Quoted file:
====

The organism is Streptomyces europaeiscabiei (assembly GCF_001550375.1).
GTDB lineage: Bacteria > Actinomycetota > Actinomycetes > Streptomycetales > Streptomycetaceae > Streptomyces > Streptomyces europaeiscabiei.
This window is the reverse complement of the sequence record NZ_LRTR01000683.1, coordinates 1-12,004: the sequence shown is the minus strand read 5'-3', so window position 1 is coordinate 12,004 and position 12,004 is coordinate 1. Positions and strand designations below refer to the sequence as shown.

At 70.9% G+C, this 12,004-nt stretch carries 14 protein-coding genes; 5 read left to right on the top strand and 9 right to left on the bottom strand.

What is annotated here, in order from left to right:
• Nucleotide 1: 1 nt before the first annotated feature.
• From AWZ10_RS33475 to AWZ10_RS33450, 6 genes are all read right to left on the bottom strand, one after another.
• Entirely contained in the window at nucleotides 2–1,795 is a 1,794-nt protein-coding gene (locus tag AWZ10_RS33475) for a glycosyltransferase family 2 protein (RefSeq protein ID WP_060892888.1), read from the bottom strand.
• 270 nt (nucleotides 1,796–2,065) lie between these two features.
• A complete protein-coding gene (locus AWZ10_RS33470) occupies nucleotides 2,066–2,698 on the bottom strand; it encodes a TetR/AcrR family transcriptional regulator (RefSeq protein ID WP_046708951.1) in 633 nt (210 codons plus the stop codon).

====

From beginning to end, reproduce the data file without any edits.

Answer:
The organism is Streptomyces europaeiscabiei (assembly GCF_001550375.1).
GTDB lineage: Bacteria > Actinomycetota > Actinomycetes > Streptomycetales > Streptomycetaceae > Streptomyces > Streptomyces europaeiscabiei.
This window is the reverse complement of the sequence record NZ_LRTR01000683.1, coordinates 1-12,004: the sequence shown is the minus strand read 5'-3', so window position 1 is coordinate 12,004 and position 12,004 is coordinate 1. Positions and strand designations below refer to the sequence as shown.

At 70.9% G+C, this 12,004-nt stretch carries 14 protein-coding genes; 5 read left to right on the top strand and 9 right to left on the bottom strand.

What is annotated here, in order from left to right:
• Nucleotide 1: 1 nt before the first annotated feature.
• From AWZ10_RS33475 to AWZ10_RS33450, 6 genes are all read right to left on the bottom strand, one after another.
• Entirely contained in the window at nucleotides 2–1,795 is a 1,794-nt protein-coding gene (locus tag AWZ10_RS33475) for a glycosyltransferase family 2 protein (RefSeq protein ID WP_060892888.1), read from the bottom strand.
• 270 nt (nucleotides 1,796–2,065) lie between these two features.
• A complete protein-coding gene (locus AWZ10_RS33470) occupies nucleotides 2,066–2,698 on the bottom strand; it encodes a TetR/AcrR family transcriptional regulator (RefSeq protein ID WP_046708951.1) in 633 nt (210 codons plus the stop codon).